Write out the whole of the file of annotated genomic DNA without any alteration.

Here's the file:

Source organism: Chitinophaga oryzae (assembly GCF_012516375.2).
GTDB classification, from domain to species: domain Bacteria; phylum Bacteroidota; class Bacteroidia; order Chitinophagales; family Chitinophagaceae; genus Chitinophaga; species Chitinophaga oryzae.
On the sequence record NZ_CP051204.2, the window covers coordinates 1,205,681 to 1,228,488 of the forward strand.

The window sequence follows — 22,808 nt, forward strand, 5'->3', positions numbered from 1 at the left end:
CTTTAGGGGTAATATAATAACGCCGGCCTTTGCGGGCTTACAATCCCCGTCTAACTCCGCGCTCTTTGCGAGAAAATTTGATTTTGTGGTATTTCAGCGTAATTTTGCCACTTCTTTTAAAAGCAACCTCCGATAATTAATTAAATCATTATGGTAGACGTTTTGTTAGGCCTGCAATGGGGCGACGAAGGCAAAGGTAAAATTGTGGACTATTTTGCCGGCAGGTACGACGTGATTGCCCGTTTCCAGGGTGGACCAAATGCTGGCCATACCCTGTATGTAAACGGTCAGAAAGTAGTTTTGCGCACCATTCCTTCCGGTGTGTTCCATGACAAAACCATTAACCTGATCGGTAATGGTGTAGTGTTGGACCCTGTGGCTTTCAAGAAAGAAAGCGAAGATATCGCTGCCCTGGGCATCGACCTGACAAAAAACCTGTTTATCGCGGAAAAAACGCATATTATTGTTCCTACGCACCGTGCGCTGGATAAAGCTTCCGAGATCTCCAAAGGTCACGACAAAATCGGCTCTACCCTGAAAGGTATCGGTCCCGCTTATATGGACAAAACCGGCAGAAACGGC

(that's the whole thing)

Source organism: Chitinophaga oryzae (assembly GCF_012516375.2).
GTDB classification, from domain to species: domain Bacteria; phylum Bacteroidota; class Bacteroidia; order Chitinophagales; family Chitinophagaceae; genus Chitinophaga; species Chitinophaga oryzae.
On the sequence record NZ_CP051204.2, the window covers coordinates 1,205,681 to 1,228,488 of the forward strand.

The window sequence follows — 22,808 nt, forward strand, 5'->3', positions numbered from 1 at the left end:
CTTTAGGGGTAATATAATAACGCCGGCCTTTGCGGGCTTACAATCCCCGTCTAACTCCGCGCTCTTTGCGAGAAAATTTGATTTTGTGGTATTTCAGCGTAATTTTGCCACTTCTTTTAAAAGCAACCTCCGATAATTAATTAAATCATTATGGTAGACGTTTTGTTAGGCCTGCAATGGGGCGACGAAGGCAAAGGTAAAATTGTGGACTATTTTGCCGGCAGGTACGACGTGATTGCCCGTTTCCAGGGTGGACCAAATGCTGGCCATACCCTGTATGTAAACGGTCAGAAAGTAGTTTTGCGCACCATTCCTTCCGGTGTGTTCCATGACAAAACCATTAACCTGATCGGTAATGGTGTAGTGTTGGACCCTGTGGCTTTCAAGAAAGAAAGCGAAGATATCGCTGCCCTGGGCATCGACCTGACAAAAAACCTGTTTATCGCGGAAAAAACGCATATTATTGTTCCTACGCACCGTGCGCTGGATAAAGCTTCCGAGATCTCCAAAGGTCACGACAAAATCGGCTCTACCCTGAAAGGTATCGGTCCCGCTTATATGGACAAAACCGGCAGAAACGGC